10:30 - May-Yin (Ashlyn) Low

 Investigation of CO2 adsorbents for direct air capture:

Material, equilibrium, and kinetic data

Direct air capture (DAC) using solid adsorbents (i.e. porous materials) has gained significant research attention as a carbon dioxide removal technology for climate mitigation. One large area of focus is the development of new adsorbent materials for DAC. However, the data needed to evaluate these adsorbents at a process scale is rarely available. Of the more than 200 DAC adsorbents proposed since 2016, only two materials have all the necessary parameters reported. The objective of my research is to start to fill in this data gap by measuring all the material, equilibrium sorption, and kinetic sorption properties needed for process modelling for a few select adsorbents. Here, we have investigated a commercial polymeric resin and an ultra-microporous metal organic-framework (MOF) and compared their properties to that of a benchmark adsorbent for DAC. Our results demonstrate that the resin has the highest CO2 uptake per gram of material, while the MOF has the fastest CO2 adsorption kinetics. Based on these results thus far, both the resin and MOF could prove suitable for a DAC process, though the process would have to be tailored to meet the adsorbents’ varied properties. 

10:45 - Adam Ward

Modelling and optimisation of multi-sorbent carbon capture processes

In an adsorption-based process, carbon dioxide is removed from the flue gas by concentrating it at the surface of a solid sorbent. We investigate the operation and design of adsorption-based systems which utilise multiple adsorbent materials within a single adsorption column, which can improve the efficiency of the separation as compared to classical systems, which use only a single type of adsorbent. In this work, we have deployed a computational framework for describing these systems and carry out design to identify the optimal performance.

11:00 - Juan Pablo Valdes

On the dispersion dynamics of surfactant-laden liquid-liquid flows in static mixers

My PhD focuses on the fundamental physics behind immiscible liquid-liquid mixing (for example oil and water) in the presence of surface active agents (surfactants). Given the broadness of the subject, I focus on static mixers at low flow rates (laminar regime), where I study the main mechanisms behind liquid drop deformation and breakage, as well as the overall mixing performance for different types of surfactants.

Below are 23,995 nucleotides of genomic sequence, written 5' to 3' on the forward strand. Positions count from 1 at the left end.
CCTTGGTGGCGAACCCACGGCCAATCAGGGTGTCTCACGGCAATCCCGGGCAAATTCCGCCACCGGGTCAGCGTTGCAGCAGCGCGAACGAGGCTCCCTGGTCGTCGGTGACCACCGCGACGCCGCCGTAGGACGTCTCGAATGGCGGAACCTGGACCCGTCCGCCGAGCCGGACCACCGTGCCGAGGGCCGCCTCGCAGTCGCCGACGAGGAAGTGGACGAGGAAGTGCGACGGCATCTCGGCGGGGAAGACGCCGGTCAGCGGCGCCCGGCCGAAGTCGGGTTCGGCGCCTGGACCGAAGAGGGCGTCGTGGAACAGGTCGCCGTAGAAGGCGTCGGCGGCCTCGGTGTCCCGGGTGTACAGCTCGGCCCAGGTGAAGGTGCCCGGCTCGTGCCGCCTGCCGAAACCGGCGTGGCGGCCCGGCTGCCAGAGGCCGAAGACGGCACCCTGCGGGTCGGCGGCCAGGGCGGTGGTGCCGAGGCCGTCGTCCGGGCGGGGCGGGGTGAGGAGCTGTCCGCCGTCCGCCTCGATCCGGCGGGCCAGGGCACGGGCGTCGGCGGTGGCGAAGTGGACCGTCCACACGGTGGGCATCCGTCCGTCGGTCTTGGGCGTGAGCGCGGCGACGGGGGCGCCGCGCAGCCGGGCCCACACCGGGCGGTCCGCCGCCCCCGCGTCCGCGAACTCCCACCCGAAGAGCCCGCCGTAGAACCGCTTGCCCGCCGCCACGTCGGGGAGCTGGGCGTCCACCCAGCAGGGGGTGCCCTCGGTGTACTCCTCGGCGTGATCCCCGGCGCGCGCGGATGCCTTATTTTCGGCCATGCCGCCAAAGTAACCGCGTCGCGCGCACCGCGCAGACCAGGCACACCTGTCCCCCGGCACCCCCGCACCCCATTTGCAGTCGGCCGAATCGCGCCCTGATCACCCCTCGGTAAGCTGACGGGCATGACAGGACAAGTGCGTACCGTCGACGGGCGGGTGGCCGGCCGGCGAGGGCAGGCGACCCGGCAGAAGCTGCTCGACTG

11:15 - Kleio Aikaterini Zervidi

A hybrid system for capturing CO2 directly from the air

My PhD aims to assess the design of a hybrid process for capturing CO2 directly from ambient air. The hybrid process proposed in this study integrates adsorption and absorption. The latter is a proven technology at the large scale, while the former benefits from high separation factors and the versatility given by the wide range of sorbent materials available. For the first stage, a four-step temperature vacuum swing adsorption process is considered (TVSA), using commercial sorbents, while for the second stage, an aqueous amine absorption process is developed. For the first stage, we compared the performance of different adsorbents in terms of purity of CO2 produced and energy required to complete the purification. It was found that the intermediate concentration of the CO2-enriched stream coming out from the first (adsorption) stage ranges from 0.5 to 25 % depending on the adsorbent and the operating conditions. For the second stage, we developed a simplified meta model for the second stage to serve as a design tool for the optimisation of the process. This model was abstracted from detailed process simulations modelled in the Aspen Plus process simulator. Technoeconomic optimisation on the second stage was performed resulting in a capture cost of 79 $/tCO2.

11:30 - Riley Latcham

Phase Behaviour for the Development of Greener Processes

My PhD revolves around generating new experimental data on the phase behaviour of industrially relevant mixtures and optimising models based upon this data that can be applied in process development. Such data is often in surprisingly short supply, even for basic mixtures that account for huge fractions of industrial output and energy consumption, lowering efficiencies, slowing development, and limiting safety. Isobutane and carbon dioxide (CO2), for example, are the leading green refrigerants and can be blended together for increased performance, yet development has been held back by a lack of mixture data. Many hydrogen (H2) mixtures are similarly poorly studied, both for existing processes and for those proposed in the growing hydrogen economy. New experimental data on the phase behaviour of mixtures of isobutane with CO2 and with H2 helps to fill the gaps, supporting models that engineers may use to develop the processes the world needs on its path towards net zero.

12:00 - Yasmine Baghdadi

Cs3Bi2Br9/g-C3N4 direct Z-scheme heterojunction for enhanced photocatalytic reduction of CO2 to CO

The optoelectronic properties of Cs3Bi2Br9, a lead-free halide perovskite derivative, make it a suitable candidate for photocatalytic CO2 reduction to CO. However, there is a need for further research to enhance charge separation and improve the overall efficiency of the photocatalyst. My research presents the synthesis of a heterojunction between Cs3Bi2Br9 and g-C3N4 at varying ratios. The heterojunction was achieved by growing Cs3Bi2Br9 crystals on the surface of g-C3N4 using a simple anti-solvent crystallization method. The synthesized powders exhibit improved gas-phase photocatalytic CO2 reduction in the absence of hole scavengers, with a rate of 14.22 (±1.24) μmol CO g-1 h-1 for the composite containing 40 wt% Cs3Bi2Br9. In contrast, pure g-C3N4 and Cs3Bi2Br9 demonstrate rates of 1.89 (±0.72) and 5.58 (±0.14) μmol CO g-1 h-1, respectively. Photoelectrochemical measurements also revealed enhanced photocurrent in the 40 wt% Cs3Bi2Br9 composites, indicating improved charge separation. Furthermore, stability tests demonstrate that the heterojunction remains structurally stable even after 15 hours of illumination. An analysis of the band structure alignment and selective metal deposition confirm the formation of a direct Z-scheme between the two semiconductors that facilitated efficient charge separation. These findings highlight the potential of the g-C3N4/Cs3Bi2Br9 Z-scheme photocatalyst for enhanced CO2 photocatalytic activity and improved stability.